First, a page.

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  10. Cliches can be a problem, but I usually only see them as a problem in amateur writers. They can stick out in unpolished writing and really drag it down. That said, I've read some amazing books that use cliches and they don't bother me because they work. Like Sarah says, it can be a delicate balance.

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  11. Your creativity and boldness come as NO surprise! :) I love your thought-provoking blog and your turn of phrase.

    I love to come up with the unusual, quirky, or funny, but I sometimes fear that I'm going overboard.

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  12. Your writing is so original, cliches don't seem to be much of a problem. I try to expand my writing and leave them out but sometimes when I get caught up in a scene and I just have to get it out, cliches pop up. Then I have to go back and weed through them. Always a learning process :)

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  13. Why, Wendy Miller, you mad cap! :P (Tombstone is my husband's favorite movie!)

    I'm with Cindy, I go with cliche when it comes to mind, then tweak on the re-write.

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  14. I don't like cliches, and I am surprised to pick up new books that are riddled with them. If writing a retro novel, though, I think they can be good to remind people of what was once cliche is now sometimes obscure. Great topic! I always enjoy your blog, Wendy.

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  15. Cliches come easy a pie to me. And then I jerk to a stop and have to "think." :)

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  16. Good checklist. I am not crazy about cliches, but spot them in my writing sometimes. I work to limit or keep them out. Thanks for the food for thought:)
    Blessings,
    Karen

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  17. LOVE your tips! One of my favorite parts of editing is killing cliches! I don't mind if they go in the first draft, that way I'll know where I would like something better said.

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  18. I loathe cliches. And yes, they do sometimes pop up in my work. If I spot them I am quick to kill them. That is what second drafts are for.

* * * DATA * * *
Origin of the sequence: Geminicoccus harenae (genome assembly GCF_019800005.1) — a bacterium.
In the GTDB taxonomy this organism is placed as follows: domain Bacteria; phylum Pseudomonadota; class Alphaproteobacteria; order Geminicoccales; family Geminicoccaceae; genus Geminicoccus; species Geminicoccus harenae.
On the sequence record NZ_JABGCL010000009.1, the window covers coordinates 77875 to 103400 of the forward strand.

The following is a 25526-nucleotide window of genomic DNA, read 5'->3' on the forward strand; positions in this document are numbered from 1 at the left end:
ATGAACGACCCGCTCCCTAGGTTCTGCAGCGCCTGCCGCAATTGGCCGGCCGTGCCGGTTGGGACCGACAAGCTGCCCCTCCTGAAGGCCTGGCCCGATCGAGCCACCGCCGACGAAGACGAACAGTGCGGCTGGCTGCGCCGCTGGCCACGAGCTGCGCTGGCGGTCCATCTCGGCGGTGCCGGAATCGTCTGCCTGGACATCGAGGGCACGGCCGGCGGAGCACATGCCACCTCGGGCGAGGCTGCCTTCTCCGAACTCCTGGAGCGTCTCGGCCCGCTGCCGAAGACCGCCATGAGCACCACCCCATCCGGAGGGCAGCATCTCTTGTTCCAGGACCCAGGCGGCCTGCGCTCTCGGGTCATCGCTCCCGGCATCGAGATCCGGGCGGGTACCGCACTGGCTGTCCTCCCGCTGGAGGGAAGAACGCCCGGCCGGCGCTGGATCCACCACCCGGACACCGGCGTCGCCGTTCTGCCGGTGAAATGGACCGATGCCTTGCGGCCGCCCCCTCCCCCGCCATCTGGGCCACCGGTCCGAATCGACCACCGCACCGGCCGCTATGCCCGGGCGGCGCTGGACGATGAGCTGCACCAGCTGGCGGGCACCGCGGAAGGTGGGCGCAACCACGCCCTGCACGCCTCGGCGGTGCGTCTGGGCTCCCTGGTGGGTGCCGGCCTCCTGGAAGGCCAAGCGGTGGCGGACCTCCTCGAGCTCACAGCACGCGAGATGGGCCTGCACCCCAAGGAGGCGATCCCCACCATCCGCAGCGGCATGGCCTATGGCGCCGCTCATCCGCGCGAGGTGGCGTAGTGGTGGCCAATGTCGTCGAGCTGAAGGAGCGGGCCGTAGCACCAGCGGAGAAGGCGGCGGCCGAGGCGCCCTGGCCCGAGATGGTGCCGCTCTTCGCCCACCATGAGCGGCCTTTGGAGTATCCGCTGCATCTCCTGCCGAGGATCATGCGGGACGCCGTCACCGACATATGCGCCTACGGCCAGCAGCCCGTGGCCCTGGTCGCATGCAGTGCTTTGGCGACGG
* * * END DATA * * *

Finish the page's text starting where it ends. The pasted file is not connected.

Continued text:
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  19. Jody, I agree with balance and the appeal of comfort and familiar. Great point.

    Terri, How cool that Camy posted about cliches today. Fun to be in sync like that.

    Diane, Tweaked...hmmm. If I spot 'em, I can 'em. Come up with something fresh. That's just me. They had it comin'.

    Wow, Patti, What a great thought. Cliches in dialogue could almost be essential for certain characters. Very interesting. Thinking on this and nodding my head in agreement. Saddle up and let's head West!

    Jeanette, I tapped into your thoughts. I do that often. Don't mind me. ;) And 300! How about that! Pretty exciting. I made salmon tonight and pretended I was eating out. Does that count?

    Katie, I missed you too. Thanks for the book suggestion and from reading your work I can tell you put such thought into each sentence. It's fresh!

    Julie, That second draft really is murder isn't it? ;)

    Amy, I love having a critique group for that reason and so many others.

    Sarah, I'm with you. There can be an awkward forced thing happening when you dodge cliches too much. I say write crazy fast and without thinking during draft one. If they come, they come. You can always kill them off in draft two.

    Michelle, It gets annoying for me when you begin to expect a cliche to surface from a work. That says something and not the kind of something you want to say.

    Erica, Thank you. I can't wait to meet you! I'm unafraid to go overboard in draft one. I can always tone it down. So I let it fly in the first draft. Let it fly.

    Cindy, Thanks. That means a lot coming from someone who I know has read a lot of my work. It truly is a learning process. Tackle this over here to see that adverb problem is hanging out over there.